Far-right groups converge on Massachusetts
January 09 2004 12:00 AM ET
Cries of "amen" rang through a Massachusetts statehouse meeting room on Wednesday as more than 200 opponents of gay marriage marked the start of a new legislative year with a rally in support of a state constitutional amendment banning same-sex unions. As lawmakers gathered to begin a session that could determine the course of the national gay marriage debate, conservative religious groups from across the state and nation gathered to decry the November decision by the state's highest court that
ruled it unconstitutional to bar gay couples from marriage. "Those of us with a moral conscience are standing together in opposition," said Bishop Gilbert Thompson, a member of the Black Ministerial Alliance and leader of the New Covenant Christian Church in Boston. "This radical sexual revolution will destroy a road map that our children desperately need."
Supporters of gay marriage are scheduled to counter with a rally of their own Thursday in anticipation of a February 11 constitutional convention, at which a joint session of the house and senate will consider an amendment defining marriage as a union between a man and a woman. "We want to tell them that civil unions are not an adequate solution, that discrimination should not be written into the constitution, and that many religions do support our right to civil marriage," said Arline Isaacson,
cochair of the Massachusetts Gay and Lesbian Political Caucus. A vote is possible at the February convention but not mandatory. Legislative leaders have repeatedly postponed and rescheduled constitutional conventions in the past, but conservative groups are likely to put the pressure on for a vote in February.
The forces opposing gay marriage are also pushing a second constitutional amendment, proposed long before the high court decision, that would require the election of judges, who are now appointed for life. "The citizens of our state know better than the courts of our state about what is best for our children," said Ron Crews, president of the Massachusetts Family Institute. "Unelected judges have usurped the power of the legislature."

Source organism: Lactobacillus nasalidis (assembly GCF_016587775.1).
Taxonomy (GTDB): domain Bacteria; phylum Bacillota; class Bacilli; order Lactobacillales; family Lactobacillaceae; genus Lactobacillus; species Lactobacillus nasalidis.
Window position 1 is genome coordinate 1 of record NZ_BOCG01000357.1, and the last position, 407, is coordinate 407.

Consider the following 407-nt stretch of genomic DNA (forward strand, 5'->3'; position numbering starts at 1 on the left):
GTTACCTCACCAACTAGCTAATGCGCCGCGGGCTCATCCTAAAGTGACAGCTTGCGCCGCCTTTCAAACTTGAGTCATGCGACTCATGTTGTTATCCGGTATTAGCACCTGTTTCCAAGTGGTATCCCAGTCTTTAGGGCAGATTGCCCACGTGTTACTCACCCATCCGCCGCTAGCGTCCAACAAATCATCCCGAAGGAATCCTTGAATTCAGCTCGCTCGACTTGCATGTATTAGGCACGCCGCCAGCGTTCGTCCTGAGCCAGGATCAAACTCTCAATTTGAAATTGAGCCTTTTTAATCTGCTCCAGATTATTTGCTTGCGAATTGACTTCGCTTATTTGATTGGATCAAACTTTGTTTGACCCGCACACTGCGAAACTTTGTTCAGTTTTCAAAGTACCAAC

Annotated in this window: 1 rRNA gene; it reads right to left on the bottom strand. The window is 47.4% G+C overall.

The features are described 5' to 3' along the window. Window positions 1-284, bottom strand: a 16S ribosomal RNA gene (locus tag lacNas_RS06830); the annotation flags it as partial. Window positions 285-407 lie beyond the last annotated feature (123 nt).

If approved by the legislature before the session ends in December, an amendment would have to be approved again during the 2005-2006 session before being placed on the ballot in November 2006 for voter consideration. According to a recent Zogby International poll conducted for the Massachusetts
Family Institute, 52% of likely Massachusetts voters agree that "only marriage between one man and one woman should be legal and binding in America." The poll interviewed 601 randomly selected voters from across the state December 16-18. Crews hinted that lawmakers will suffer at the ballot box in November if they don't allow voters to weigh in on the gay marriage question. Under the high court decision, gay marriages could take place in Massachusetts as soon as May 17.
The senate has asked the supreme judicial court for an advisory opinion about whether a civil unions law would satisfy the requirements of its November 18 decision. Briefs on that question are due to the court January 12. Rep. Philip Travis (D-Rehoboth), who sponsored a proposed constitutional ban on gay marriage long before the recent court decision, said the vote will be the most important of his 21 years in office. "I love all people. That is my makeup," said Travis, denying that his amendment stemmed from bigotry. "But I love marriage as a union between one man and one woman." None of the other 200 lawmakers appeared at the rally, which occurred an hour before house speaker Thomas Finneran (D-Boston) opened the session with his annual address. He made no mention of the gay marriage debate, which is likely to be a dominant topic during the first six months of the year.
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